The Mount Dennis Community Association and the library are collecting opinions on improvements to the reading garden, and they’re shooting for a grant from the City. Your opinion will doubtless help.
Complete with a vertical garden, solar-panel operated ventilation and a rainwater collection system, the vision for the garden was beautifully portrayed in local resident and George Brown Architectural Technology student, Rachel Carter’s concept drawing.
The WKNC is sponsoring an 8-week storytelling and writing program at the Weston Public Library. Every Tuesday at 6 between March 7 and April 17, you can join other interested scribes to tell your story. The organizers hope to turn the program into an ongoing writing group. Contact [email protected] to join in.
An interesting little charade was taking place yesterday in Weston. The Mayor and Councillor Nunziata were here to extol the virtues of keeping property taxes low. Never mind that Toronto’s budget is facing a $516 million shortfall next year and that Council has a backlog of $33 billion in capital projects with possibly $11 billion still to be added for transportation. Never mind that in our city, the average detached home owner occupies a $1.66 million home.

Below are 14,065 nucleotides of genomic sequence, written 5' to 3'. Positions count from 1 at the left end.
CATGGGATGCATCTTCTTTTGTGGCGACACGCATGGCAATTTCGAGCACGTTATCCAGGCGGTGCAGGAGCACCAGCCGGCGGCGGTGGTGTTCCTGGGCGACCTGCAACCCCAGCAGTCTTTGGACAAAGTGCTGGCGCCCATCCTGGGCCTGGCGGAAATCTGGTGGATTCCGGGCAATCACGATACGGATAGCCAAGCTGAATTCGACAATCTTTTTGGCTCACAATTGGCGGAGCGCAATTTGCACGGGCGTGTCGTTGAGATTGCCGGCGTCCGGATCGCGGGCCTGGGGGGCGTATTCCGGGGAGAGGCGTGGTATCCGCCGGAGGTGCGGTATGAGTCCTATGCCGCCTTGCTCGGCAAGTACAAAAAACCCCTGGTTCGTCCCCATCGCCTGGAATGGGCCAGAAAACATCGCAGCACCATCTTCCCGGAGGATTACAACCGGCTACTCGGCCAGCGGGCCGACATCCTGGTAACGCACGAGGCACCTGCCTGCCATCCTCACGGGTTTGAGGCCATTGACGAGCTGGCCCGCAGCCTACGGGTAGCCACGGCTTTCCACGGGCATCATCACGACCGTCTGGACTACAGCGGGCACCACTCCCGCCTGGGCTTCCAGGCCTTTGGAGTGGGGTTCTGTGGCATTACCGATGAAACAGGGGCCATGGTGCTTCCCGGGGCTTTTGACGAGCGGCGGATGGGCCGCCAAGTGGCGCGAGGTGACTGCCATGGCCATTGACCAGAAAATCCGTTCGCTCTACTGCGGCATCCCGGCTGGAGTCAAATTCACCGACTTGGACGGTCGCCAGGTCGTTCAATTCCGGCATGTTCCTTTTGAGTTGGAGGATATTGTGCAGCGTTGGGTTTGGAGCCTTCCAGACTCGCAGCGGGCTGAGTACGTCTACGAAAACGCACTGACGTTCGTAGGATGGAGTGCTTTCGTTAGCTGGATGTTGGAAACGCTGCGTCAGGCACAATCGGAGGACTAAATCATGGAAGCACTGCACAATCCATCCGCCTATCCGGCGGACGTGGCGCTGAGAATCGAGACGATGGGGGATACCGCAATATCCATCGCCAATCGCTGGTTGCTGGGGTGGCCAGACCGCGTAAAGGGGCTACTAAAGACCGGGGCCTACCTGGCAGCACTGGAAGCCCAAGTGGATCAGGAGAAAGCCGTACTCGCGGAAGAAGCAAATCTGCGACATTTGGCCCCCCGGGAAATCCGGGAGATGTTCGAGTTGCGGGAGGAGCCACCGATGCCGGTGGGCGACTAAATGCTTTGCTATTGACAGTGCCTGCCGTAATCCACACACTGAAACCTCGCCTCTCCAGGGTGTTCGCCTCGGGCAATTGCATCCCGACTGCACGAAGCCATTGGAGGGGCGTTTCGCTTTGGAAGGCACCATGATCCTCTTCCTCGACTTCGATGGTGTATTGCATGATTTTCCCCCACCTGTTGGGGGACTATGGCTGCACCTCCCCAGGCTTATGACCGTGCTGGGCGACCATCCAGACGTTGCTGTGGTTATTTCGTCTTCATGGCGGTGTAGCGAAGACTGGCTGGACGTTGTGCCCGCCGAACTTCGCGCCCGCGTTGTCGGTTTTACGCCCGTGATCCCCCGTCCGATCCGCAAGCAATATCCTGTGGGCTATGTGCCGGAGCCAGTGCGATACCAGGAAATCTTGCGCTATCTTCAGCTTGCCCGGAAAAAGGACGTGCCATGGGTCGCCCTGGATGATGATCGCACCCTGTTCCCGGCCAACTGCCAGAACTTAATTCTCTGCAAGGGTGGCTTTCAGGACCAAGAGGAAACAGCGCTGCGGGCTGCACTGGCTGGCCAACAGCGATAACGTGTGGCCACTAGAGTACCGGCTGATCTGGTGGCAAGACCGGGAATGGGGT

To support the Mayor and Councillor’s viewpoint, a press conference was arranged in front of Weston resident Dave Bennett’s lovely home where Dave was quoted as saying that his property tax bill is ‘one of the biggest bills he gets’. Tory chimed in to state that property taxes were good for things like services but shouldn’t go towards capital expenditures (presumably like his completely useless $3 billion one-stop subway in Scarborough that we’re already paying for via a 0.5% property tax levy).